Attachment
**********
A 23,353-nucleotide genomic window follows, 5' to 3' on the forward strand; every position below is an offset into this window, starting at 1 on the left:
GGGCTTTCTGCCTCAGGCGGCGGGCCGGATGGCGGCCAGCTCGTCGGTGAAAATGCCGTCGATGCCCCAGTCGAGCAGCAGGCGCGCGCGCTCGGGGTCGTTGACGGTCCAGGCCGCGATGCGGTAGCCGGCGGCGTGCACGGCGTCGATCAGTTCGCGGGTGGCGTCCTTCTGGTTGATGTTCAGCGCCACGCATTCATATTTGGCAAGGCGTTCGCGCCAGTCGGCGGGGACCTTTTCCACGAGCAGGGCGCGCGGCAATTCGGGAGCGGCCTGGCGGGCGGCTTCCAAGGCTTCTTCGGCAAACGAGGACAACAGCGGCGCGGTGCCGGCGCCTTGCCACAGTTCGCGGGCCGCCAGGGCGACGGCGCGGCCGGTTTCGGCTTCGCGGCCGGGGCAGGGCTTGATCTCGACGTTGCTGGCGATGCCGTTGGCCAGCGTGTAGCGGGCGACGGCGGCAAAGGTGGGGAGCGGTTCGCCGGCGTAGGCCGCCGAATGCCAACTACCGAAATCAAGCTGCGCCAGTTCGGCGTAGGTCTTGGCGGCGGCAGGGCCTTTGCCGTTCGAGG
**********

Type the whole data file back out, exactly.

A 23,353-nucleotide genomic window follows, 5' to 3' on the forward strand; every position below is an offset into this window, starting at 1 on the left:
GGGCTTTCTGCCTCAGGCGGCGGGCCGGATGGCGGCCAGCTCGTCGGTGAAAATGCCGTCGATGCCCCAGTCGAGCAGCAGGCGCGCGCGCTCGGGGTCGTTGACGGTCCAGGCCGCGATGCGGTAGCCGGCGGCGTGCACGGCGTCGATCAGTTCGCGGGTGGCGTCCTTCTGGTTGATGTTCAGCGCCACGCATTCATATTTGGCAAGGCGTTCGCGCCAGTCGGCGGGGACCTTTTCCACGAGCAGGGCGCGCGGCAATTCGGGAGCGGCCTGGCGGGCGGCTTCCAAGGCTTCTTCGGCAAACGAGGACAACAGCGGCGCGGTGCCGGCGCCTTGCCACAGTTCGCGGGCCGCCAGGGCGACGGCGCGGCCGGTTTCGGCTTCGCGGCCGGGGCAGGGCTTGATCTCGACGTTGCTGGCGATGCCGTTGGCCAGCGTGTAGCGGGCGACGGCGGCAAAGGTGGGGAGCGGTTCGCCGGCGTAGGCCGCCGAATGCCAACTACCGAAATCAAGCTGCGCCAGTTCGGCGTAGGTCTTGGCGGCGGCAGGGCCTTTGCCGTTCGAGG